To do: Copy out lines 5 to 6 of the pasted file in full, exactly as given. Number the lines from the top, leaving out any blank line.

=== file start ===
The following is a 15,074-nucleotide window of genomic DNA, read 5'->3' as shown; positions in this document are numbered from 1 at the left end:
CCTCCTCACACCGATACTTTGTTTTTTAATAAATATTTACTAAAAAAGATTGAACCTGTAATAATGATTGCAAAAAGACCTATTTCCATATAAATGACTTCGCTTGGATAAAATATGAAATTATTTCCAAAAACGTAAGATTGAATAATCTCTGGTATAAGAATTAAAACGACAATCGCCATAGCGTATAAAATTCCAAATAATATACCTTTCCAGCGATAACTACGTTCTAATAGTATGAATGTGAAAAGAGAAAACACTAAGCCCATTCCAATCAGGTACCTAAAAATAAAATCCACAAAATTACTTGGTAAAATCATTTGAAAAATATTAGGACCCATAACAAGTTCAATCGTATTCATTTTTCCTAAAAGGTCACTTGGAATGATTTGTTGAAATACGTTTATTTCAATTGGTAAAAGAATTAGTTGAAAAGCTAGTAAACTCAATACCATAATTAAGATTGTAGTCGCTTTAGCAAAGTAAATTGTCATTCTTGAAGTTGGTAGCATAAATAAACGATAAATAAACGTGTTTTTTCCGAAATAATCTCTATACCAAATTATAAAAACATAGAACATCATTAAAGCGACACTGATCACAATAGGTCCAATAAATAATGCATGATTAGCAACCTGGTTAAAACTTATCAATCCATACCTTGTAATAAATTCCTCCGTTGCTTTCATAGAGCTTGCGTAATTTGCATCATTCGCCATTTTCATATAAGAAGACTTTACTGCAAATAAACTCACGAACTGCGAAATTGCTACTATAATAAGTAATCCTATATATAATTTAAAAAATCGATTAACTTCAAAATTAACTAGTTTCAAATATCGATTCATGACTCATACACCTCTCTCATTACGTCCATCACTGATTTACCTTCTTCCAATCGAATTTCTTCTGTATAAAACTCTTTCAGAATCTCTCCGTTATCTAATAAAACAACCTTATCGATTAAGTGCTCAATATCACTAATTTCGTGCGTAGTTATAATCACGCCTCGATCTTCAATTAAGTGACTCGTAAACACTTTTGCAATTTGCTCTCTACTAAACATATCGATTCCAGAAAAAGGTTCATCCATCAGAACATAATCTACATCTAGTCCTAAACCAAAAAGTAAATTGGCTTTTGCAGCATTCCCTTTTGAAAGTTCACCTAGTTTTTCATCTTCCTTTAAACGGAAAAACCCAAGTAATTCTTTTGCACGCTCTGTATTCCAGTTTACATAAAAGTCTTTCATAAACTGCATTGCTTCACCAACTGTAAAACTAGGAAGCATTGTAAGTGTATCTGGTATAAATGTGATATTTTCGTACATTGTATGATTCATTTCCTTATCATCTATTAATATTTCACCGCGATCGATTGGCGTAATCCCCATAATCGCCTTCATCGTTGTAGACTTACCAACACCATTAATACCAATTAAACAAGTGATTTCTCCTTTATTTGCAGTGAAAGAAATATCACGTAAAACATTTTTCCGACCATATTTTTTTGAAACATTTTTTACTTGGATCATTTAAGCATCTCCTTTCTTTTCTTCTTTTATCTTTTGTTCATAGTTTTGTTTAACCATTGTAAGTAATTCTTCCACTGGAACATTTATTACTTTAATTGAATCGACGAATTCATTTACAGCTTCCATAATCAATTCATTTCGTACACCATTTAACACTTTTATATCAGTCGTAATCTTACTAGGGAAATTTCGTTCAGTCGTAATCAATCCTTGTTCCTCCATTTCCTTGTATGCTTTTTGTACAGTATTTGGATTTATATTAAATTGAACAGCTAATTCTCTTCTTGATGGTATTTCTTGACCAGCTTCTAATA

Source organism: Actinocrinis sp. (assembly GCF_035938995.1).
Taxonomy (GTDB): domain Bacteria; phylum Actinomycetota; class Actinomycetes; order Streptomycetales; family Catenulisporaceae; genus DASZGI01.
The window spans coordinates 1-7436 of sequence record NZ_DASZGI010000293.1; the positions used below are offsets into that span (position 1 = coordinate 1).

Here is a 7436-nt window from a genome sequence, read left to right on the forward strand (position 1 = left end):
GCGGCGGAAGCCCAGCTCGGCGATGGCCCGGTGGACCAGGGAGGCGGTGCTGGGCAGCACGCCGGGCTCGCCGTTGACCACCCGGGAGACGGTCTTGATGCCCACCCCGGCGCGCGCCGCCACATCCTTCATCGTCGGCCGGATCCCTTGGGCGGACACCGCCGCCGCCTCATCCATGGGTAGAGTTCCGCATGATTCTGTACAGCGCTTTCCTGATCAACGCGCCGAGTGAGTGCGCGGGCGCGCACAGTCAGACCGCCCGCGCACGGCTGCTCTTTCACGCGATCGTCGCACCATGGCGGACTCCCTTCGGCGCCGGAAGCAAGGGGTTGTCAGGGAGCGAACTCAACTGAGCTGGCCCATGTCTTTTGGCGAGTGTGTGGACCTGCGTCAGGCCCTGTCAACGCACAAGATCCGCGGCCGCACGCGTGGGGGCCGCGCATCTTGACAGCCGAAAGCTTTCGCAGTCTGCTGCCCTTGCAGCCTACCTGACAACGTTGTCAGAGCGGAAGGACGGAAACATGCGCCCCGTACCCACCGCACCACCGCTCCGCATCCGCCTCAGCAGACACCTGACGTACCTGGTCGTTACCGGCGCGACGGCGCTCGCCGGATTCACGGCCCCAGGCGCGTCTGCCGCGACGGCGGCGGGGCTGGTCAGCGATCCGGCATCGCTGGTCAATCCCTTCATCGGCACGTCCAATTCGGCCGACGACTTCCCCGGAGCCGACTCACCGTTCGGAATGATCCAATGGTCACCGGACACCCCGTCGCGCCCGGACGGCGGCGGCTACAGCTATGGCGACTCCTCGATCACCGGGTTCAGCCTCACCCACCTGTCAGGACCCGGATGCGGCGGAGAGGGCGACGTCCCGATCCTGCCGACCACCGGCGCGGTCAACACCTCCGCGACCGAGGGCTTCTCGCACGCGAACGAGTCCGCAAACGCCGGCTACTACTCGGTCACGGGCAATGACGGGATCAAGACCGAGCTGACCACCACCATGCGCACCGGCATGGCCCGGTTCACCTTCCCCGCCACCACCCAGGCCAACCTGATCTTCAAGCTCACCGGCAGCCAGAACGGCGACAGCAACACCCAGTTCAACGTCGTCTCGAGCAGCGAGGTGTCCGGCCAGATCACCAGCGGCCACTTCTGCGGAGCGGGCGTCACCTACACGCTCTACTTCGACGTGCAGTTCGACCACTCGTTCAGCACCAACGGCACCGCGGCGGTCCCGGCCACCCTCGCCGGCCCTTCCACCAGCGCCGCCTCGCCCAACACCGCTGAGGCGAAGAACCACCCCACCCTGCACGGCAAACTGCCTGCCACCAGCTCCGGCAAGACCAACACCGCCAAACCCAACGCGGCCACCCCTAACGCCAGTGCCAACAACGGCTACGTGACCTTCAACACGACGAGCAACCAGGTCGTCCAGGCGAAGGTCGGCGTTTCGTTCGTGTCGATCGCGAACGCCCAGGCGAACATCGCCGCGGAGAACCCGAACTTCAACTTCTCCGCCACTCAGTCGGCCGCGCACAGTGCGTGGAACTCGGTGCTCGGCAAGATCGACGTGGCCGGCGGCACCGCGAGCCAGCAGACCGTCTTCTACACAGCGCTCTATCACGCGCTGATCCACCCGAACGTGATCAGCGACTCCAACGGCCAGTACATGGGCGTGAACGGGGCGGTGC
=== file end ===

The window spans coordinates 1-7436 of sequence record NZ_DASZGI010000293.1; the positions used below are offsets into that span (position 1 = coordinate 1).

Here is a 7436-nt window from a genome sequence, read left to right on the forward strand (position 1 = left end):